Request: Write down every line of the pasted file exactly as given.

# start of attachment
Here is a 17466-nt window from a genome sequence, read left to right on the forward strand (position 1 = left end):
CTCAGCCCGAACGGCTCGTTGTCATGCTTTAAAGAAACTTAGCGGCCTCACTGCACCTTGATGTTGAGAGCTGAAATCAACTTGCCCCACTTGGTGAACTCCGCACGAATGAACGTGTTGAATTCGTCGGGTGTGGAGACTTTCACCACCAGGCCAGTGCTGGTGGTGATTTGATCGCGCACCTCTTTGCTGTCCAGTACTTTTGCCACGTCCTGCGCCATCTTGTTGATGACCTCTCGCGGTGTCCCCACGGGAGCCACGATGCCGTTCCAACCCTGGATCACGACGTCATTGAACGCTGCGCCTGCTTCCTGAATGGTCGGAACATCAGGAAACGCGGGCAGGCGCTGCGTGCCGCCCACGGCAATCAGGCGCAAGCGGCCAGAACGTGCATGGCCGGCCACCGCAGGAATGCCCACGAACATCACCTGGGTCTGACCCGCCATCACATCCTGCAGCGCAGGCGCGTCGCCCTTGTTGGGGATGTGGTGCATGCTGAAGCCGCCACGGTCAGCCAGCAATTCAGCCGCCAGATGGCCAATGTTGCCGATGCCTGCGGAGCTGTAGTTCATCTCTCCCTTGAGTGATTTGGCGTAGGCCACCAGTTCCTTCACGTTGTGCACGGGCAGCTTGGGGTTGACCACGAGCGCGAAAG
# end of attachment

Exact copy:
Here is a 17466-nt window from a genome sequence, read left to right on the forward strand (position 1 = left end):
CTCAGCCCGAACGGCTCGTTGTCATGCTTTAAAGAAACTTAGCGGCCTCACTGCACCTTGATGTTGAGAGCTGAAATCAACTTGCCCCACTTGGTGAACTCCGCACGAATGAACGTGTTGAATTCGTCGGGTGTGGAGACTTTCACCACCAGGCCAGTGCTGGTGGTGATTTGATCGCGCACCTCTTTGCTGTCCAGTACTTTTGCCACGTCCTGCGCCATCTTGTTGATGACCTCTCGCGGTGTCCCCACGGGAGCCACGATGCCGTTCCAACCCTGGATCACGACGTCATTGAACGCTGCGCCTGCTTCCTGAATGGTCGGAACATCAGGAAACGCGGGCAGGCGCTGCGTGCCGCCCACGGCAATCAGGCGCAAGCGGCCAGAACGTGCATGGCCGGCCACCGCAGGAATGCCCACGAACATCACCTGGGTCTGACCCGCCATCACATCCTGCAGCGCAGGCGCGTCGCCCTTGTTGGGGATGTGGTGCATGCTGAAGCCGCCACGGTCAGCCAGCAATTCAGCCGCCAGATGGCCAATGTTGCCGATGCCTGCGGAGCTGTAGTTCATCTCTCCCTTGAGTGATTTGGCGTAGGCCACCAGTTCCTTCACGTTGTGCACGGGCAGCTTGGGGTTGACCACGAGCGCGAAAG